Otherwise, I’ve been trying to keep busy outside of helping out with arrangements, so I’ve been taking my younger siblings and ‘nieces & nephews’ (who are really just younger cousins who call me ‘auntie Tosin’ or ‘Sis’ out of cultural respect; my younger brothers call me ‘Sis’) and keeping them all occupied so my parents and their parents can concentrate, and I have a few blogs written that I’ve saved in my drafts. So I’m a lot better than yesterday. We all are.


Thanks for reading. Really, I appreciate it. More blogs coming soon.

Take care.


It Hurts

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**this may have typos, I typed this on my phone and didn’t proofread

It hurts.

I didn’t think it could hurt this much. My last living grandparent, my mom’s mother passed away this morning. I knew it would happen one day. Most of my lifetime I had only two living grandparents because my maternal grandfather had died in an accident when my mom was a teenager, and my paternal grandmother died of an illness when I was about a year old. My paternal grandfather died in May 2010 after battling Alzheimer’s for a while. He was 84, so he lived a nice long life, but I did cry because I never got a chance to meet him; I had only spoken to him on the phone, and he always remembered all of our birthdays, until the year leading up to his death. I was sad, but I quickly came to peace with it knowing how much he ha accomplished; including his novel on the cocoa plant that I still long to read. I found out he died as a sophomore in college. I was finishing up the year, I had just finished pledging my sorority, and we had a senior sendoff cookout for the seniors. My phone was partially off, so when my mom called me and I missed it, I couldn’t call back. Eventually she texted me telling me he died, and I kind of just paused a little bit. My friend Shannon was with me, we were walking to the picnic and I asked to use her phone. I spoke to my parents, and kept it together for a few minutes. I started feeling the sadness come in, and I don’t really cry very often, and I certainly don’t cry in front of people. I told my sisters I needed to take a walk. I remember one particular sister (who is no longer a member) scoffing and saying, “what the hell? She’s taking a walk in the middle of our picnic?” While I hadn’t told her what was wrong, that really annoyed me. I took a walk, found a bench, and just cried for about 5 minutes. By the time I had gotten myself together and returned to the picnic, Shannon had told everyone, and they came to hug me and offer condolences. I didn’t understand how I could feel so much for a man I never met, but I realized that’s just love. My father seemed very peaceful about it when I spoke to him, and that made me feel better about it.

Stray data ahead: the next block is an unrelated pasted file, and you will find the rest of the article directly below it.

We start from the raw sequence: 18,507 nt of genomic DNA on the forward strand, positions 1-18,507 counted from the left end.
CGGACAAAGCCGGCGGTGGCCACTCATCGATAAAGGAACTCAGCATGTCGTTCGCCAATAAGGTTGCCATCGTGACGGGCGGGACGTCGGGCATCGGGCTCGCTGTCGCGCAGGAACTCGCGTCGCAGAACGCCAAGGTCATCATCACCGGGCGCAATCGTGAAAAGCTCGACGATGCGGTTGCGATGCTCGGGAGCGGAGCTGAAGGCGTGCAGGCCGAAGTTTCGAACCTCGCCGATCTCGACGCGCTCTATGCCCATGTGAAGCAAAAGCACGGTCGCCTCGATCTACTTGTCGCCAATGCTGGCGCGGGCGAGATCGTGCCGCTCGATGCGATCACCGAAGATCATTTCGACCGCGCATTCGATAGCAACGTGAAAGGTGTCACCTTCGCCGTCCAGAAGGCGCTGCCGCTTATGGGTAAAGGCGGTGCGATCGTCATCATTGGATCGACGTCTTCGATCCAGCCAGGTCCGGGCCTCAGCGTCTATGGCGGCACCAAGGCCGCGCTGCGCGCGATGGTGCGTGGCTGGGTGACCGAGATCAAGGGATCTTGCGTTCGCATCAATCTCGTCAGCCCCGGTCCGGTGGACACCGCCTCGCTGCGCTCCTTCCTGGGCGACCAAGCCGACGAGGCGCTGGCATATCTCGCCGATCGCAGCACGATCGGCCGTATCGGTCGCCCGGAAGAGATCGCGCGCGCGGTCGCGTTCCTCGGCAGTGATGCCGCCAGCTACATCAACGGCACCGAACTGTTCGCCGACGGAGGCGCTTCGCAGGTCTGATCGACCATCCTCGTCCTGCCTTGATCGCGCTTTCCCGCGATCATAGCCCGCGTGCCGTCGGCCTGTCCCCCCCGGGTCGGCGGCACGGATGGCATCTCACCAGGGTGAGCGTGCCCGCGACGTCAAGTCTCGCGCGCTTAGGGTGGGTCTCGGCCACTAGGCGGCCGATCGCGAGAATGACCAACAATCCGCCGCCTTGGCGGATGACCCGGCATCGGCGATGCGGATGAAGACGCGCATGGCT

Today, my dad an brothers took my aunt to JFK airport in New York so she could go back to Nigeria. My mom called me as I was waking up, and she told me that her mother died. I instantly woke up and just said, “What?” She had been sick for a while but I honestly thought she’d get better. She had diabetes, and it had taken toll on her body over the years. My mom was planning to go see her for the first time in 25 years in September. But she died. She’s gone. She was only 68, my mom will be 50 in October.

She died at 68 years old of a completely manageable disease. That really hurts. I will forever be angry that my mother couldn’t see her. I will forever be angry that the embassy didn’t let her come to the United States. I will forever be angry that my mom has to feel that kind of pain for a woman who never even reached 70 years old. I’ve been crying on off all day simply because I see my mom’s tears. My mom does not cry. She’s kind of like me (well I’m like her) when it comes to crying. I just wish I had met her. I had only spoken to her once on the phone by accident. She called the house when my mom wasn’t home. We didn’t speak to her because it’s expensive to call Nigeria and my grandma didn’t have a stable phone. She also didn’t speak great English, but now thinking about it, I wish it was different. But it’s alright. This was supposed to happen, and we can’t be upset at God for that.

Pray for my mom.

Bless you.